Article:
GREAT WITH CHILD tells the story of ambitious, driven Abigail Thomas. The hard working daughter of immigrants, Abigail is up for partnership at a prestigious law firm. But then she is thrown by an accidental pregnancy that threatens to upend her life. While tempted by a new man she meets, she’s also secretly pining for the man who is the father of her child. Witty, warm, and wise, this novel confronts the true meanings of love, morality, and duty. Below, Taitz shares her thoughts on work, love and motherhood with Writing a Woman’s Life columnist, Yona Zeldis McDonough.
About Sonia Taitz
Sonia Taitz is a playwright, essayist, and author of three novels and two works of non-fiction. An award-winning writer, her work has been praised by The New York Times Book Review, The Chicago Tribune, People, Vanity Fair, and many other publications.
YZM: You have a law degree from Yale; how did that inform the novel in general and Abigail’s character in particular?
ST: Like my plucky heroine, Abigail Thomas, I was raised as the ambitious daughter of immigrants. My parents came over to this country without a nickel to their name, and I was championed, from an early age, to fulfill the American dream of “making it” through success in a career. Abigail, when we first meet her, also wants to prove herself by reaching what she feels is the highest level of professional achievement. As the novel progresses, these views evolve into something very different.
YZM: What was your path from lawyer to writer?
ST: Most of my growing years were consumed with the goal of getting into a place like Yale Law School. It was only when I got there, at 21, that I realized I didn’t connect with any aspect of being a lawyer. I was always “artsy” in high school and college even as I doggedly collected “A” grades and letters of recommendation. By the time I entered law school, I had written short stories and early drafts of plays. Once I was there, I felt I needed to take time off to continue pursuing a literary path, so I took a leave of absence and went to Oxford. There, I got a degree in 19th century literature, won an award for fiction, and put on several plays. Even after returning to finish law school, I continued to write. But it wasn’t until many years later, when I began doing articles for The New York Times and Off Broadway theatre, that I began to devote myself to writing full time.
YZM: At the beginning of the novel, Abigail feels a conflict between work and motherhood. What is the resolution to that conflict?
ST: There is no one resolution to that conflict. Some will focus on their careers to the exclusion of motherhood, some will do the opposite, and most will try to strike some kind of balance. For Abigail, and for lawyers, it’s particularly hard. The culture is very macho, long hours are expected, ethics are sometimes iffy, and emotionality is shunned. For her, the transition to mother includes a change in her very nature – she begins to be tempered and taught by the love she feels for her daughter. Her practice as a lawyer changes not only quantitatively but qualitatively. Instead of “thinking like a lawyer,” she begins to think like a parent. A great improvement, in my view.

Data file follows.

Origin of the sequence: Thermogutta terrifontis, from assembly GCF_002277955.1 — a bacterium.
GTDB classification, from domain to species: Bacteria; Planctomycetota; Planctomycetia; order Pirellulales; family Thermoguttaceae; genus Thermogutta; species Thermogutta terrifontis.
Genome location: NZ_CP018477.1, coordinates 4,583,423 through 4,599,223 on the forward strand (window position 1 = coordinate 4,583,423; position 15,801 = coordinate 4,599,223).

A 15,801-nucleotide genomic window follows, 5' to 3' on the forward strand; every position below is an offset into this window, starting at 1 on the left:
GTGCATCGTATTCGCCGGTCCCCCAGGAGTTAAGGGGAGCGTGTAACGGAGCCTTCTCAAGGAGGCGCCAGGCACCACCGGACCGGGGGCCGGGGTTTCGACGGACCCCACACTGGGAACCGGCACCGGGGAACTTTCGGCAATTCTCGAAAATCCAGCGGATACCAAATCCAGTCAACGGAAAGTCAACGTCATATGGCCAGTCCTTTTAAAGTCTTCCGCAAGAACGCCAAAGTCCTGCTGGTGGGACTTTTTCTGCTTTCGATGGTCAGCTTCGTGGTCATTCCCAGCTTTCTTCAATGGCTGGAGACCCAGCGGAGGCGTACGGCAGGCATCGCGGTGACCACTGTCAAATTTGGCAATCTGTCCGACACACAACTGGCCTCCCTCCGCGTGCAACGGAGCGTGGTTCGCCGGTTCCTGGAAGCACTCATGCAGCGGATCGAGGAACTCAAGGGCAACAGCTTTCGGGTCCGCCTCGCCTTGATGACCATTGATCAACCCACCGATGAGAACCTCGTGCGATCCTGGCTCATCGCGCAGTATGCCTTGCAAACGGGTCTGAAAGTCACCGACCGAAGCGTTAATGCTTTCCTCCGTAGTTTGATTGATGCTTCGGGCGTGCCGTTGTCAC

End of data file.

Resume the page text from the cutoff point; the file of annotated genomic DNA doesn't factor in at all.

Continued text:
YZM: You’ve also written memoir, non-fiction and plays; can you speak about working in several genres?
ST: I recommend it. Each has its own pleasures. I compare fiction to working with clay – it’s malleable and open-ended. Non-fiction is like working with stone – you cut away what doesn’t belong, and are always responsible to the original material. And plays, for me, are sheer joy – all is language, which I love, and pure dramatic essence.
YZM: Arlie is a fascinating character. Can you talk about her role in the novel?
ST: Like any working mother, I have had help in the home. And I have been fascinated by the women who do the job of caring for other people’s children. Do they actually love the kids? If so, how do they feel when the job ends? Do they envy the parents? What about their own emotional lives? These questions are heightened by what are often class, cultural, and racial divisions. Arlie is an educated Guyanese woman, but at the same time, she takes orders from an ambitious professional. Conflicts arise not only because of differences in the backgrounds of employer and employee, but by the very intimate nature of the job. Who does the child like more? Who knows best what the child needs? And, in this book, the additional tantalizing issue – who is unwittingly attracting the mother’s lover, Tim?
YMZ: What are you working on now?
ST: Slowly and painstakingly, a sequel to my memoir, THE WATCHMAKER’S DAUGHTER.
YZM: What’s the one question I didn’t ask that you wish I had?
ST: I like to be asked which is my favorite book among the five I’ve written. It makes me think about the arduous, sometimes painful, but always rewarding process of letting parts of yourself live on in the world. But in the end, it’s like parenting multiple children – you may have a favorite (and it may well be the one who gave you the most trouble) but it’s probably best not to tell.
Great With Child tells the story of ambitious, driven Abigail Thomas. Up for partnership at a prestigious law firm, she is thrown by an accidental pregnancy that threatens to upend her life. Witty, warm, and wise, this novel confronts the true meanings of love, morality, and duty.